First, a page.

Teaching Issues: Behavioral Ethics

As graduate students, we share our opinions with the force of fact.  In many fields, this unwavering confidence is necessary for ideas to be considered.  We are required to frame our ideas so we receive thoughtful insight,  constructive criticism and no nit-picking.  Typically, this means significant amounts of preparation and burrowing into the ideas which we support.  What a fantastic skill to develop!

Have you ever considered what happens when you stand up in front of an audience with this strong bias towards your own ideas?  As a presenter, you are serving as an “expert” on a topic.  While you may want to persuade your audience of an opinion (yours, your advisor’s your department chair’s), doing so without all of the relevant information, including opposing points, is deceptive.

As teachers and mentors, what is our responsibility to our students?  Is it ethical to share your opinion without letting them form their own?  Or to present one side of a research argument without at least mentioning the other?  The one-sided or incomplete seminars I have experienced left me skeptical and unexcited.  The classes I’ve taken taught by stubbornly opinionated professors have left me questioning the expertise of the professor.  Perhaps these are conscious choices of the presenter, but it is unclear if these individuals understand the mistrust they instill in their audience by forcing their own perspective or missing important information.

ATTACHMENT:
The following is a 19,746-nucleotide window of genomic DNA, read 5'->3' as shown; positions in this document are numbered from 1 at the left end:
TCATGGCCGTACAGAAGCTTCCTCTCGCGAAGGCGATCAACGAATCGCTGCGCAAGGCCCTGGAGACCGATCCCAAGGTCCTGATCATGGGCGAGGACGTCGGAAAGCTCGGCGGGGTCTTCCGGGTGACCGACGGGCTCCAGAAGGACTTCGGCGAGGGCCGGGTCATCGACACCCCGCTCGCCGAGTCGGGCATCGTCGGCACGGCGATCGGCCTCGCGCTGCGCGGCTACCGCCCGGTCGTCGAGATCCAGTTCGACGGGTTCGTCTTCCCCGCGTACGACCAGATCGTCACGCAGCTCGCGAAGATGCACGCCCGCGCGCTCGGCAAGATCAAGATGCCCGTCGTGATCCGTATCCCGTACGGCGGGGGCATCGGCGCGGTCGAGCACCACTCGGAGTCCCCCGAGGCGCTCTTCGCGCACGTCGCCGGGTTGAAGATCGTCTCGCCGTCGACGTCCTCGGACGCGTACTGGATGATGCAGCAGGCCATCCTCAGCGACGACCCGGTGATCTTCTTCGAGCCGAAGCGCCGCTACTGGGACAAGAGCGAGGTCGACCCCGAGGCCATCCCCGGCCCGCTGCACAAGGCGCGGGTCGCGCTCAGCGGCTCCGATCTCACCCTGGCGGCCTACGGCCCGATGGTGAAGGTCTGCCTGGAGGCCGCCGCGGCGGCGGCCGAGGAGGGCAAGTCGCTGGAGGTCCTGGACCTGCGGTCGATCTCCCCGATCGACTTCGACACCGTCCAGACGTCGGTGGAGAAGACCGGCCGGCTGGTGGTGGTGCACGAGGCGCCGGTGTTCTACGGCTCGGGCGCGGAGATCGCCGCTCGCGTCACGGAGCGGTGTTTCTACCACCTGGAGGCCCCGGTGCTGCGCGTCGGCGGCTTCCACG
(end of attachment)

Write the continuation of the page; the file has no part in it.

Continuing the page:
I found an interesting series of videos on behavioral ethics that discusses social influences on individual choice.  As leaders in the classroom, laboratory or organization, graduate students have influence on undergraduates and peers.  It is important to acknowledge this influence and use it carefully and thoughtfully.  When you prepare for your next class just consider what you are sharing, or not sharing, with your audience.  Consider if you are being honest about what you do and don’t know to support your conclusions.

Have you ever considered this perspective or your responsibility as an authority figure?  Leave comments on the post to continue this discussion…